Previously on the blog, we’d taken a look at both how and when to clean your camera sensor to ditch those dust bunnies.  The final point of discussion here though is really to get back to the source of the problem by avoiding sensor dust in the first place.  Here are my Five Tips to Avoid Sensor Dust:

Leafy Water Drops

1.  Avoid changing your lenses in the field – Let’s face it, dust enters from any uncontrolled area, and the area where you have the least control is in the field.  I’ve seen folks change out lenses in the field all the time, so it’s certainly not going to damage your camera or sensor unless you are completely reckless, but anything that opens your sensor to the ambient air also exposes it to ambient dust.  Wanna know how much dust is actually in the air?  Turn on a flashlight in the dark!  We oooh and ahhh over beautiful sunbeams in photos – what’s actually happening though is sunlight bouncing off dust particles in the air!

2.  Point it Down – If you have to change your lenses out in the field because you only have one camera body (like me), or for some other reason, don’t let gravity help!  Point the front end of your camera toward the ground when swapping out lenses.  In general, things fall down not up, so by pointing the sensor toward the ground, dust is less likely to settle in there.  It will take a bit of practice, because in essence, you are swapping a lens out blind, but this just speaks to the principle of knowing your gear!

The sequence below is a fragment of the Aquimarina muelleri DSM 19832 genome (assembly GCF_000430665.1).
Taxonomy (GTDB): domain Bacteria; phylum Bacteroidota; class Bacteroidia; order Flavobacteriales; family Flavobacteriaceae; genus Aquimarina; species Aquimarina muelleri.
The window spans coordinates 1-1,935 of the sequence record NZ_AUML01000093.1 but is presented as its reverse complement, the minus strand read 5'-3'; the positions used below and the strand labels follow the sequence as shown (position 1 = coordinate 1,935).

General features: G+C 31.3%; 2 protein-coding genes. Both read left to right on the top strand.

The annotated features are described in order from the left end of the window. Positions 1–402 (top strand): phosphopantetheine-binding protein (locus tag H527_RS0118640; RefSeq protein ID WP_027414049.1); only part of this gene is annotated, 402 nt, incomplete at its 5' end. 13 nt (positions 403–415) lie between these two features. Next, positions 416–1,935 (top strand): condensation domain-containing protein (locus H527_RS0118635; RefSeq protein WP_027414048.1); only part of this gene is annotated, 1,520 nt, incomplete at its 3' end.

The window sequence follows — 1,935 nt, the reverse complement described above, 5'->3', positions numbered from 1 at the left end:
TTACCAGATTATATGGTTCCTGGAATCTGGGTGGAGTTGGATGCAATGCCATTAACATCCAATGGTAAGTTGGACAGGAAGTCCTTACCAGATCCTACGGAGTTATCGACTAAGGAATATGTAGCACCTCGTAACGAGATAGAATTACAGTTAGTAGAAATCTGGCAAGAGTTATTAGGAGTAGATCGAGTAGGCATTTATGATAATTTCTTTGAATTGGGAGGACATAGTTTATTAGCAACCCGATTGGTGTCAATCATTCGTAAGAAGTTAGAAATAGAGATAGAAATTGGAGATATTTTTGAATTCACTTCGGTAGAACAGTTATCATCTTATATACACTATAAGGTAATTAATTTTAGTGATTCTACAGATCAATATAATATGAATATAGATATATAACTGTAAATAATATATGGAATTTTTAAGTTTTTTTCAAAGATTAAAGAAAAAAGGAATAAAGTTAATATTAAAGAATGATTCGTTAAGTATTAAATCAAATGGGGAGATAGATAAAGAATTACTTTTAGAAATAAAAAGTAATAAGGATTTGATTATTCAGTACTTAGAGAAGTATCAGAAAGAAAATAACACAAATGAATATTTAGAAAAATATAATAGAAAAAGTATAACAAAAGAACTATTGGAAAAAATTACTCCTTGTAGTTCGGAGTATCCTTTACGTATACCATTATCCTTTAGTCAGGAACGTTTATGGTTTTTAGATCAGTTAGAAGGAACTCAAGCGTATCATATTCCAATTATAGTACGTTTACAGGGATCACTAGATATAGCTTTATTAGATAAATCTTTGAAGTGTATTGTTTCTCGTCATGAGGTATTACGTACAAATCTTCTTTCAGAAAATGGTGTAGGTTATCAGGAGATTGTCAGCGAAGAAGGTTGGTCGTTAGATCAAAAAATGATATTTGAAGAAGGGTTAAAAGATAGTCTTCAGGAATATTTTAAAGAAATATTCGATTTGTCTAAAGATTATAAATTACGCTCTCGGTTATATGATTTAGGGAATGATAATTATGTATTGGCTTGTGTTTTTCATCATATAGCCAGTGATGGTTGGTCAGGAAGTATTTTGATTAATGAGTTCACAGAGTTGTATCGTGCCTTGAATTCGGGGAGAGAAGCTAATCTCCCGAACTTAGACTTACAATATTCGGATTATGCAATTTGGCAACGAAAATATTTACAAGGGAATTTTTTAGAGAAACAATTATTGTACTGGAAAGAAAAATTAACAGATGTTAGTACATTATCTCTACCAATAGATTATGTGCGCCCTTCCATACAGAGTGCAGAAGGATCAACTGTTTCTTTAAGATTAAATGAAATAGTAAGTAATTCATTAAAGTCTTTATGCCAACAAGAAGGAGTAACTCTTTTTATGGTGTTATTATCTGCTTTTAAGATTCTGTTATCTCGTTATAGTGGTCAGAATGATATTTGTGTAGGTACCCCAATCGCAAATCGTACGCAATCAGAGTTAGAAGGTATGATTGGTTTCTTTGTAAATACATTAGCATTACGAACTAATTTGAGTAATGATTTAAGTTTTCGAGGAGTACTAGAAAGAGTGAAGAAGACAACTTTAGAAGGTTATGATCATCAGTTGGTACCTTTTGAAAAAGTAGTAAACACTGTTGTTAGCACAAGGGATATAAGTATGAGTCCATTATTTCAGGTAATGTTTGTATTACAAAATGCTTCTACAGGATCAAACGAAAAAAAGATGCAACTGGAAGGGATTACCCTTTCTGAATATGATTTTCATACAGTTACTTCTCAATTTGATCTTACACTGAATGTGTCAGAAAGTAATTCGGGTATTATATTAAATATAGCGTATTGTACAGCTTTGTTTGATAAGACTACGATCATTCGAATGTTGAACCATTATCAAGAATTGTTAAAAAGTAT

3.  Be quick – So many times I’ll see photographers think of swapping that wide angle lens with a zoom, prime or some other lens.  The first place they go is the camera!  They take the lens off, cap the lens, put it in the camera bag, pull out the other lens, uncap it, and then mount it to the camera on their tripod.  Meanwhile, the camera sensor has been exposed for about 60 seconds.  That’s a long time to be exposed to the elements.

Cleaning a sensor is tricky, but cleaning a lens is a simple wipe from a microfiber cloth and a dab of lens cleaner.  I do it the opposite way.  I take the destination lens out, uncap it, and even position it right next to my camera.  Then in one fluid motion I unlock the lens on-camera, twist it off, and put the new lens on.  Cap the old lens, put in the camera bag, and the sensor was only exposed for about 3 seconds!  Which do you think lets more dust in: 3 seconds or 60?

4.  Use a dust bag – In some environments, there is dust everywhere.  I’ve shot on beaches in South Carolina, dusty conditions in Colorado and Mexico, and more places than I can count where the amount of dust in the air was just nasty.  For circumstances like that, it might be worthwhile to consider a dust bag.  The idea here is to insert your camera and the new lens into a bag where there is no dust, and swap out lenses inside that.  They are usually translucent s0 you can see what you’re doing,  and you don’t have to worry about keeping the sensor face down. The caveat to this is that by inserting a camera and lens inside one of these bags, you are already introducing dust, so the “clean” environment theory is blown right there.  Unless you are trying to change your lens in a sandstorm in the desert, this one is not as high on my recommendation list – but that’s not to say it is without merit whatsoever.